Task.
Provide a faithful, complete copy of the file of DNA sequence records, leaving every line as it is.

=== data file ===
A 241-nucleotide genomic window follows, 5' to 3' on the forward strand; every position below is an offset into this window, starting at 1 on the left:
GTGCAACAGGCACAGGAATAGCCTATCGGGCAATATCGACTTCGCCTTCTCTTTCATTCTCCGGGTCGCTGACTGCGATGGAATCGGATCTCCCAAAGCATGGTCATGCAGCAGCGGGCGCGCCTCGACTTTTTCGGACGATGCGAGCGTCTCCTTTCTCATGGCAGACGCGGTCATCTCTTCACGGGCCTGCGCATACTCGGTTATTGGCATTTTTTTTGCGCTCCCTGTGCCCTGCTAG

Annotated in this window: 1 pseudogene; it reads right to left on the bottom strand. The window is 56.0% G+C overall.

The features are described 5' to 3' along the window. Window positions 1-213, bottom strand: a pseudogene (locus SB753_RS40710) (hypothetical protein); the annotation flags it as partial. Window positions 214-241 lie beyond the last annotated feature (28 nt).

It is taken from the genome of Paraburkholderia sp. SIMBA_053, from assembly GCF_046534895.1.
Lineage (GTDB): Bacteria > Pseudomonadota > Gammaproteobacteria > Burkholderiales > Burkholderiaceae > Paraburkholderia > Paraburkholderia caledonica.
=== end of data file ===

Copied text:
A 241-nucleotide genomic window follows, 5' to 3' on the forward strand; every position below is an offset into this window, starting at 1 on the left:
GTGCAACAGGCACAGGAATAGCCTATCGGGCAATATCGACTTCGCCTTCTCTTTCATTCTCCGGGTCGCTGACTGCGATGGAATCGGATCTCCCAAAGCATGGTCATGCAGCAGCGGGCGCGCCTCGACTTTTTCGGACGATGCGAGCGTCTCCTTTCTCATGGCAGACGCGGTCATCTCTTCACGGGCCTGCGCATACTCGGTTATTGGCATTTTTTTTGCGCTCCCTGTGCCCTGCTAG

Annotated in this window: 1 pseudogene; it reads right to left on the bottom strand. The window is 56.0% G+C overall.

The features are described 5' to 3' along the window. Window positions 1-213, bottom strand: a pseudogene (locus SB753_RS40710) (hypothetical protein); the annotation flags it as partial. Window positions 214-241 lie beyond the last annotated feature (28 nt).

It is taken from the genome of Paraburkholderia sp. SIMBA_053, from assembly GCF_046534895.1.
Lineage (GTDB): Bacteria > Pseudomonadota > Gammaproteobacteria > Burkholderiales > Burkholderiaceae > Paraburkholderia > Paraburkholderia caledonica.